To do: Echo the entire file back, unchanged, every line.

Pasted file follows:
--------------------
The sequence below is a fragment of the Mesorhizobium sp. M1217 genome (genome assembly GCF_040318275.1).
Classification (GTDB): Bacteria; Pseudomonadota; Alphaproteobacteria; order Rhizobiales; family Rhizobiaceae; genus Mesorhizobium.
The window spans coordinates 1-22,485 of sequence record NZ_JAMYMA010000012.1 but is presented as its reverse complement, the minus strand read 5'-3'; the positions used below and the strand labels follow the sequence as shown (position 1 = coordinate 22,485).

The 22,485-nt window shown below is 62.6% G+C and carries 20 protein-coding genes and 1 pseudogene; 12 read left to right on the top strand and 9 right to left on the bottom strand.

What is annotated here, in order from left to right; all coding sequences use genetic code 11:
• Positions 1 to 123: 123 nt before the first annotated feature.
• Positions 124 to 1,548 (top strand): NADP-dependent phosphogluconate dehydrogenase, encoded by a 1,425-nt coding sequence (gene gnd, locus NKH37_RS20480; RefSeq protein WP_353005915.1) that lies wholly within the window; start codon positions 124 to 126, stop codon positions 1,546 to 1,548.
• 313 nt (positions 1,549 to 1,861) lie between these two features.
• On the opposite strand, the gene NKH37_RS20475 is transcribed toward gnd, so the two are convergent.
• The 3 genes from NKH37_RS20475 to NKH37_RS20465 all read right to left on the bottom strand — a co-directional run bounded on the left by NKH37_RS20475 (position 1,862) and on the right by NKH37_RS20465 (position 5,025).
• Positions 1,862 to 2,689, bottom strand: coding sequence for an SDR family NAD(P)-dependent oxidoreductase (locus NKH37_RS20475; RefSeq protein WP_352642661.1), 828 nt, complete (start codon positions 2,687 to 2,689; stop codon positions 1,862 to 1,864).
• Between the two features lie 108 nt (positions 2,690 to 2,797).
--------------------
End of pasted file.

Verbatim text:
The sequence below is a fragment of the Mesorhizobium sp. M1217 genome (genome assembly GCF_040318275.1).
Classification (GTDB): Bacteria; Pseudomonadota; Alphaproteobacteria; order Rhizobiales; family Rhizobiaceae; genus Mesorhizobium.
The window spans coordinates 1-22,485 of sequence record NZ_JAMYMA010000012.1 but is presented as its reverse complement, the minus strand read 5'-3'; the positions used below and the strand labels follow the sequence as shown (position 1 = coordinate 22,485).

The 22,485-nt window shown below is 62.6% G+C and carries 20 protein-coding genes and 1 pseudogene; 12 read left to right on the top strand and 9 right to left on the bottom strand.

What is annotated here, in order from left to right; all coding sequences use genetic code 11:
• Positions 1 to 123: 123 nt before the first annotated feature.
• Positions 124 to 1,548 (top strand): NADP-dependent phosphogluconate dehydrogenase, encoded by a 1,425-nt coding sequence (gene gnd, locus NKH37_RS20480; RefSeq protein WP_353005915.1) that lies wholly within the window; start codon positions 124 to 126, stop codon positions 1,546 to 1,548.
• 313 nt (positions 1,549 to 1,861) lie between these two features.
• On the opposite strand, the gene NKH37_RS20475 is transcribed toward gnd, so the two are convergent.
• The 3 genes from NKH37_RS20475 to NKH37_RS20465 all read right to left on the bottom strand — a co-directional run bounded on the left by NKH37_RS20475 (position 1,862) and on the right by NKH37_RS20465 (position 5,025).
• Positions 1,862 to 2,689, bottom strand: coding sequence for an SDR family NAD(P)-dependent oxidoreductase (locus NKH37_RS20475; RefSeq protein WP_352642661.1), 828 nt, complete (start codon positions 2,687 to 2,689; stop codon positions 1,862 to 1,864).
• Between the two features lie 108 nt (positions 2,690 to 2,797).